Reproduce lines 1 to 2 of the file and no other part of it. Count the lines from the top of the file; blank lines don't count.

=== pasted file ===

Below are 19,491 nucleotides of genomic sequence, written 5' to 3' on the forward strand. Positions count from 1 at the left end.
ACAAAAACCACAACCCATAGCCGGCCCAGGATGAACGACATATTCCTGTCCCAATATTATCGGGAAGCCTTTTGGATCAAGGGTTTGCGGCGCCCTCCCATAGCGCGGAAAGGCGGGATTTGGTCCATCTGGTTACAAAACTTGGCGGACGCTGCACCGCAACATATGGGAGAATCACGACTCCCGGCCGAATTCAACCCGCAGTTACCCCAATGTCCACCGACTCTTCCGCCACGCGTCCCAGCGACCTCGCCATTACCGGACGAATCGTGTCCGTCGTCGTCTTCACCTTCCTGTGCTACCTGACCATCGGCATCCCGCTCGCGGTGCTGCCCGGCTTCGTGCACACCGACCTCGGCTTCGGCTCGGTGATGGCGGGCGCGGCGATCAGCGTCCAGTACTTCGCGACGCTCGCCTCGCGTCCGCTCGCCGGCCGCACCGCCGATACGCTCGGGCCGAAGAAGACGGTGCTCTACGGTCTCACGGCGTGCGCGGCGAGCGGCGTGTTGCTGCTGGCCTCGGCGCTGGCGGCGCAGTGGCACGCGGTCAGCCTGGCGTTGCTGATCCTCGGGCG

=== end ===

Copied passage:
Below are 19,491 nucleotides of genomic sequence, written 5' to 3' on the forward strand. Positions count from 1 at the left end.
ACAAAAACCACAACCCATAGCCGGCCCAGGATGAACGACATATTCCTGTCCCAATATTATCGGGAAGCCTTTTGGATCAAGGGTTTGCGGCGCCCTCCCATAGCGCGGAAAGGCGGGATTTGGTCCATCTGGTTACAAAACTTGGCGGACGCTGCACCGCAACATATGGGAGAATCACGACTCCCGGCCGAATTCAACCCGCAGTTACCCCAATGTCCACCGACTCTTCCGCCACGCGTCCCAGCGACCTCGCCATTACCGGACGAATCGTGTCCGTCGTCGTCTTCACCTTCCTGTGCTACCTGACCATCGGCATCCCGCTCGCGGTGCTGCCCGGCTTCGTGCACACCGACCTCGGCTTCGGCTCGGTGATGGCGGGCGCGGCGATCAGCGTCCAGTACTTCGCGACGCTCGCCTCGCGTCCGCTCGCCGGCCGCACCGCCGATACGCTCGGGCCGAAGAAGACGGTGCTCTACGGTCTCACGGCGTGCGCGGCGAGCGGCGTGTTGCTGCTGGCCTCGGCGCTGGCGGCGCAGTGGCACGCGGTCAGCCTGGCGTTGCTGATCCTCGGGCG